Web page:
You also cannot forget that for each commercial unit you buy you must also purchase a class - in most cases at full price - and that this investment is absolutely down the drain if you decide to sell the unit. In some cases (e.g. if you want a Trimix cert on the second unit) you end up buying two classes!

    So no, you did not get your SportKISS investment back, because the $1500 you spent on the class is flushed! That's 30% of the retail price of a new unit; this is not inconsequential, and is worse (as a percentage) on the lower-priced CCRs. I need buy no class at all (indeed, none is available for a generic CCR), so that's a sunk cost I don't eat if I decide to stop diving the thing. If you end up having to buy two classes to "fully qualify" on your "new" unit that's $3,000 that is absolutely down the toilet. This is a really nice business model for agencies and instructors but is akin to forcing me to buy a certification class in order to purchase a VR3.

    Perhaps you consider the time you spend on something like this to be a "cost", and put it against what you could earn if you did something else. I don't, because, among other reasons, I'm retired. I enjoy building things like this; its a recreational activity akin to actually diving them.

    As for "ugly", I guess that's in the eye of the beholder. In any event, I've yet to meet a fish that gives a damn :)

    Anyway, this isn't the thread to get into a long drawn-out debate on home-building - if you want that come over to the homebuilding forum and we'll go at it until one of us either concedes or gets tired of it.

    I wanted to point out to the OP that there are options that are "off the beaten track", and that it is indeed a path to consider.

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    Re: Hypoxia and Convulsions

    Quote Originally Posted by Genesis  View Original Post
    Build one! That was my answer to the insanity.....;)
    The answer? Ooops, I thought it was either the cause or the result. :p

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    Re: Hypoxia and Convulsions

    I agree with Genesis, there are options, buying new, buying second hand, buying semi-closed and converting, or homebuilding, If you understand the MCCR way of diving, the cheapest way is to do the dolphin conversion (dolphins can be had for $1200.00) buy the kiss valve and off the shelf electronics,(maybe$3000 total) go dive, with no training cost. But now I see sport kisses (used) going for $2500-$3000) so you can play the waiting game for one to come up. my point is its all about the money, if $10,000.00 is not a problem, then you know what to do, if you only have $3000-$5000 of hard earned savings, you have a lot to think about.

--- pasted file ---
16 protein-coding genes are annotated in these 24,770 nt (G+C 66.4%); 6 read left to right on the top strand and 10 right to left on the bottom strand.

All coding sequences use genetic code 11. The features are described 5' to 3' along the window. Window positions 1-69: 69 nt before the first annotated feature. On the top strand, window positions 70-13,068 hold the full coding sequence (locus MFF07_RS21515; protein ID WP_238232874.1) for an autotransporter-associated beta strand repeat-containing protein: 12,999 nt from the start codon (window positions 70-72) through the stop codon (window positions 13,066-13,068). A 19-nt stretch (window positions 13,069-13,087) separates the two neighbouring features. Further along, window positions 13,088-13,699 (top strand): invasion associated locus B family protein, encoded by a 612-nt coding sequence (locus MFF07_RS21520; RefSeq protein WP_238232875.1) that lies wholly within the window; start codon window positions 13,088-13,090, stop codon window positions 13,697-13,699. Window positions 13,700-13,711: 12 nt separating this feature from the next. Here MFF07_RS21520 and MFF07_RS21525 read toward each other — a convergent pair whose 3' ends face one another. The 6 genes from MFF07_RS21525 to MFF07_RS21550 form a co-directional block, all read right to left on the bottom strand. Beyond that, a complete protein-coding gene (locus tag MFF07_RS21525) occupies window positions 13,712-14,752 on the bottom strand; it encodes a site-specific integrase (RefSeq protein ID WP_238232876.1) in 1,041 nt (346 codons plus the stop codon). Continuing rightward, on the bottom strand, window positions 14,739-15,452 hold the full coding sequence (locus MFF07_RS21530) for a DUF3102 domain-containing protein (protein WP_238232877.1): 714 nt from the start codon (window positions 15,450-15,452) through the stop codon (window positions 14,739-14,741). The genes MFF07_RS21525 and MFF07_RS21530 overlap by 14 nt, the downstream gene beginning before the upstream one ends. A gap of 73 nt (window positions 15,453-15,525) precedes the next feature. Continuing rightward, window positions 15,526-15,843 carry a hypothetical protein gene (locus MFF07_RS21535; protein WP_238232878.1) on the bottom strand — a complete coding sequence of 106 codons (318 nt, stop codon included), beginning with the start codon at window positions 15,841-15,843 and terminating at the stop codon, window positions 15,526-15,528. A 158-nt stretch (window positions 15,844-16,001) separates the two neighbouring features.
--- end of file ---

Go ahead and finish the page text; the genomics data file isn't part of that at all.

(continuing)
9. #29
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    Re: Hypoxia and Convulsions

    Quote Originally Posted by Genesis  View Original Post
    So no, you did not get your SportKISS investment back, because the $1500 you spent on the class is flushed! That's 30% of the retail price of a new unit; this is not inconsequential, and is worse (as a percentage) on the lower-priced CCRs.
    Actually I got the training for free Genesis - I just paid 50$ certification costs.


    steven

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    Re: Hypoxia and Convulsions

    To continue the hijack of this thread

    i have about 2700$ in the conversion of my biopak,

    biopak 240 550.00
    regs had
    o2 spg 95.00
    tanks 300.00
    wing 250.00
    back plate and harness 125.00
    bov 750.00
    sensor bay ie pie tin 25.00
    mav 125.00
    electronics 250.00
    batteries and connectors 200.00

    draw backs spare clung is three hundred dollars, and the infamous center section restriction. charter boat problems. and a 4 hr only scruber

    plus side my regs,tanks,bov,backplate and wing can all go on new "production unit". There in nothing on my unit i can not fix. a spare set of electronics costs me costs me 250 bucks not 3000$ and delivery time for the parts are under a week.

    things i would have done differently. used smaller displays at first now i have a spare set for bp60. would like to get a set of dumpy 3 liters instead of the s19 i am using now. i started off using s30 but decided they are to big. i will carry one for off board bail out, side slung. and yes it took me about 6 months playing with this thing untill it got wet/ but to some of us the this is enjoyable time.

    just aquired a bp60 which will be turned into an o2 only rig for warm water shallow work. conversion cost for that unit will be zero. have everyting i need all ready/ time to swap the parts between units an hour and a half.
    so now i have two rigs for under three thousand bucks. and if i can get my hands on one bp240 i would build another. and yes like everyother bp240 owner i am working on a fix for the restriction.

    rick